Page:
There was a bit of a to-do back in 2013 as the press speculated on the potential for robotics, powered by artificial intelligence ("AI"), to replace human salespeople. Three years down the line, are robots any closer to performing customer service and sales tasks?

Developing better AI for customer service

AI expert Dmitry Askenov, founder of DigitalGenius (formerly London Brand Management), was interviewed by The Telegraph in 2013 to discuss the state of the art. DigitalGenius provides AI to large organisations including BMW, Unilever and the NHS that answers queries sent in by customers and end users. Customer emails and texts sent to the AI service receive a workable answer five seconds later, obviating wait times and bottlenecks; the system doesn’t mind how many queries come in at once. Backed by investors from Silicon Valley, New York and London, the company’s service has developed into a clever customer service product over the last few years. Speaking to TechCrunch earlier this year, Mr Askenov described their platform as ‘the best of human and machine intelligence in a seamless customer service experience.’

Challenges for automated telephone services

The example of DigitalGenius demonstrates nicely how useful AI can be to retail and customer service, but there are still plenty of barriers to replacing human salespeople. Many businesses have tested AI with automated telephone lines, designing services to answer customer questions and direct calls and reducing the need for telesales staff. The problem, as Geoffrey James at Inc. explains, is that they rely on language processing and voice recognition software that is really still in its infancy. It is not accurate enough to provide a consistent level of service, unlike a human being.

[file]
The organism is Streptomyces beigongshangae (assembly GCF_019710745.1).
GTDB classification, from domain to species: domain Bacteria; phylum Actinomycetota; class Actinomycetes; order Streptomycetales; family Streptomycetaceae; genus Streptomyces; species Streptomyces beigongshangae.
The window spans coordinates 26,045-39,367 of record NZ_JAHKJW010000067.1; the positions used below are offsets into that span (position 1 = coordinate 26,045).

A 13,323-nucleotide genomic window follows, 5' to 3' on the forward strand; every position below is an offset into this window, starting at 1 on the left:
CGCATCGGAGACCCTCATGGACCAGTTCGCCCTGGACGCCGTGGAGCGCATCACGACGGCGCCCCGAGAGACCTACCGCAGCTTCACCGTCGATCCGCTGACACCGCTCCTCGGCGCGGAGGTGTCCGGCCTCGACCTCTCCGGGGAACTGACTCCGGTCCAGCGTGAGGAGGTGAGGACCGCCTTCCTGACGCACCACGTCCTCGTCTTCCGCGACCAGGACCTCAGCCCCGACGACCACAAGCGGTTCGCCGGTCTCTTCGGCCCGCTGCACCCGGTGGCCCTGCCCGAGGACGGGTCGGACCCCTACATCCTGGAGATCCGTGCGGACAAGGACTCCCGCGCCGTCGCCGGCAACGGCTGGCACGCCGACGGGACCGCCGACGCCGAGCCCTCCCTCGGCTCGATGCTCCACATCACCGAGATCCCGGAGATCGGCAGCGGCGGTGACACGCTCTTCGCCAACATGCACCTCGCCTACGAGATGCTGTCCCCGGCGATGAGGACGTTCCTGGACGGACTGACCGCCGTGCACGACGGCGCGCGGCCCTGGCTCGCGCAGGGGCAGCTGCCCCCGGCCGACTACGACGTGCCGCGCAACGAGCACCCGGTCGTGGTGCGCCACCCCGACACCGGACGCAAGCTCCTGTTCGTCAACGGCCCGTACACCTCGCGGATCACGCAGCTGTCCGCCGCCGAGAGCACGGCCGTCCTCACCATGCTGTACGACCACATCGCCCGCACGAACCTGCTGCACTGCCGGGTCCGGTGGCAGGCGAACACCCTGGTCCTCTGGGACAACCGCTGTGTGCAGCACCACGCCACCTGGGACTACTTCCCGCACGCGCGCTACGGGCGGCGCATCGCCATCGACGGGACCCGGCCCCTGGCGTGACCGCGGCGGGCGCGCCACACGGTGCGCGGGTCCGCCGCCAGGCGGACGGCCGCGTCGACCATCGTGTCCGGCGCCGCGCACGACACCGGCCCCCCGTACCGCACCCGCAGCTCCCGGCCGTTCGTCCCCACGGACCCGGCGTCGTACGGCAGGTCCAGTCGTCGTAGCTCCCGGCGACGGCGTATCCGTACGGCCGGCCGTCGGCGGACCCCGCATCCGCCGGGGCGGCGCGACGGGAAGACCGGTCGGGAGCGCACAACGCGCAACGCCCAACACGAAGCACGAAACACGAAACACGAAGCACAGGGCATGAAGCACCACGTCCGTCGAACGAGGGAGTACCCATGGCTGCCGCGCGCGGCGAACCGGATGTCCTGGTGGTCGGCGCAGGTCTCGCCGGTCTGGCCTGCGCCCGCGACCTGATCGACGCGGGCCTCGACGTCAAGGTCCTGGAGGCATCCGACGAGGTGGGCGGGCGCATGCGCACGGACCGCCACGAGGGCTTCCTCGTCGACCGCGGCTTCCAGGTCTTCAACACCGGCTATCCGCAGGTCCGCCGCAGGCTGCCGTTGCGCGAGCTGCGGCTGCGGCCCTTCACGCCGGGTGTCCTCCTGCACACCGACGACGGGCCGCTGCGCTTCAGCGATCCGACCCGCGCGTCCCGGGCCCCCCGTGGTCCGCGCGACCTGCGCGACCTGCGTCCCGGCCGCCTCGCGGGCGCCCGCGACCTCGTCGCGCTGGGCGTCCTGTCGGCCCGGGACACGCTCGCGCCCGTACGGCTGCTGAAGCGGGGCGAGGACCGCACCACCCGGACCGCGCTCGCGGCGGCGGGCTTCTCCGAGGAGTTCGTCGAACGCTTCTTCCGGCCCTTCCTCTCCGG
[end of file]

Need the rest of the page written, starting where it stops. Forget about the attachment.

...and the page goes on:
How can salespeople keep their roles relevant?

The interactions we have with AI are still rather different to those we have with human beings. Recognising this fact, Fast Company believes that businesses can capitalise on it to retain sales staff and provide a level of service that AI cannot. By embracing omni-channel sales and service with a presence across all platforms including mobile and social media, and by making sure customers have access to your sales team through their favourite channels, they are more likely to get in touch.

Human interaction is still valued by customers

For now, AI can take on the burden of simple sales and service questions, but there is a long way to go before it replaces salespeople. So many of us still value human interaction at some level, whether it is in person at the store or over email or telephone.

Still, the future moves on. Silicon Valley’s Conversica relies on AI to transform leads into actionable sales, a process that is always running because the AI, which appears to leads as an actual person, doesn’t go home. ‘No benefits, no time off, no sick leave,’ writes CEO Alex Terry, ‘and a total workaholic putting in as many hours and as many days as you choose. No complaints over working the early or late shifts here. And HR will love you.’